Monty Python Songwriter Neil Innes Dead At 75

Musician and comedian Neil Innes has died at age 75, CNN reports. Innes, a member of the Bonzo Dog Doo-Dah Band and the Rutles known for his collaborations with the Monty Python collective, “passed away unexpectedly” according to his agent, Nigel Morton. A statement on Innes’ website indicated he “died of natural causes” on Sunday, “quickly without warning and, I think, without pain.”

Born in Danbury, Essex, England in 1944 and raised in Germany, Innes first rose to fame in the late 1960s as a member of the Bonzo Dog Doo-Dah Band (later shortened to the Bonzo Dog Band), a group he formed with classmates at Goldsmiths College. Their sole hit, 1968’s “I’m The Urban Spaceman,” was produced by Paul McCartney under his alias Apollo C. Vermouth and climbed to #5 in the UK. Bonzo Dog’s song “Death Cab For Cutie,” which appeared in the Beatles’ 1967 Magical Mystery Tour movie, is where Ben Gibbard and company got their band name. In the early 1970s, Innes and Bonzo Dog bandmate Vivian Stanshall formed the band GRIMMS with members of the Liverpool Scene and the Scaffold, eventually releasing two albums together.

Around the same time Innes began working with the Monty Python collective. He had a hand in 1972’s Monty Python’s Previous Record and 1973’s The Monty Python Matching Tie And Handkerchief and played a significant role in the final season of Monty Python’s TV show in 1974, during an interim when John Cleese had exited the group. He thus became one of only two non-Pythons to be credited as writers for the show, the other being The Hitchhiker’s Guide To The Galaxy author Douglas Adams. Innes contributed songs to 1975’s Monty Python And The Holy Grail, including “Knights Of The Round Table” and “Brave Sir Robin,” and played various roles in the film. He appeared in Monty Python’s Life Of Brian as well. His work with the collective was explored in the 2008 documentary The Seventh Python.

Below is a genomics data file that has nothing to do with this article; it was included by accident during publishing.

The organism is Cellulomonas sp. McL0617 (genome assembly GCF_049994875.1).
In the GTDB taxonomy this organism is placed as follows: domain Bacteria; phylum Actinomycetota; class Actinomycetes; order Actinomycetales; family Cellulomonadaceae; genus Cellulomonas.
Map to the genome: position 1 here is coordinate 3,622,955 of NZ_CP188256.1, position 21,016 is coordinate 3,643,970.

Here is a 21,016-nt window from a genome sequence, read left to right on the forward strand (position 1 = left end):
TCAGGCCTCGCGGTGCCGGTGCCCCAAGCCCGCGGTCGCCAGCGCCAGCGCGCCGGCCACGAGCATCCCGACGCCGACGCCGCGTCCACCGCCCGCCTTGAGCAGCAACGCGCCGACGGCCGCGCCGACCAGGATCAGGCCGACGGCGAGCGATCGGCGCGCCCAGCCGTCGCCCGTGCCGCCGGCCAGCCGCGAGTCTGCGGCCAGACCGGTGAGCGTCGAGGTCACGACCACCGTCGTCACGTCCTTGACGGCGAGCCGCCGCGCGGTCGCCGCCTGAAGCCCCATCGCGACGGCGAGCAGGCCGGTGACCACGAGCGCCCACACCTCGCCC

After the end of the Monty Python TV series, Innes and Python’s Eric Idle created the series Rutland Weekend Television, which spawned their Beatles parody group the Rutles, aka the “prefab four.” Innes portrayed the John Lennon caricature Ron Nasty on the show and eventually in the film All You Need Is Cash. Some of the satirical songs so closely resembled the Beatles’ originals that the owners of the Beatles catalog took him to court over it.

In 1979, Innes started the BBC series The Innes Book Of Records, which ran for three seasons. He moved on into children’s entertainment in the 1980s, appearing in series including Puddle Lane and The Raggy Dolls, wrote theme music for those and others, and contributed to still other shows including Tiswas. Later on, he participated in various Monty Python, Rutles and Bonzo reunions, and more recently formed the Idiot Bastard Band. He released his final album, Nearly Really, this past September.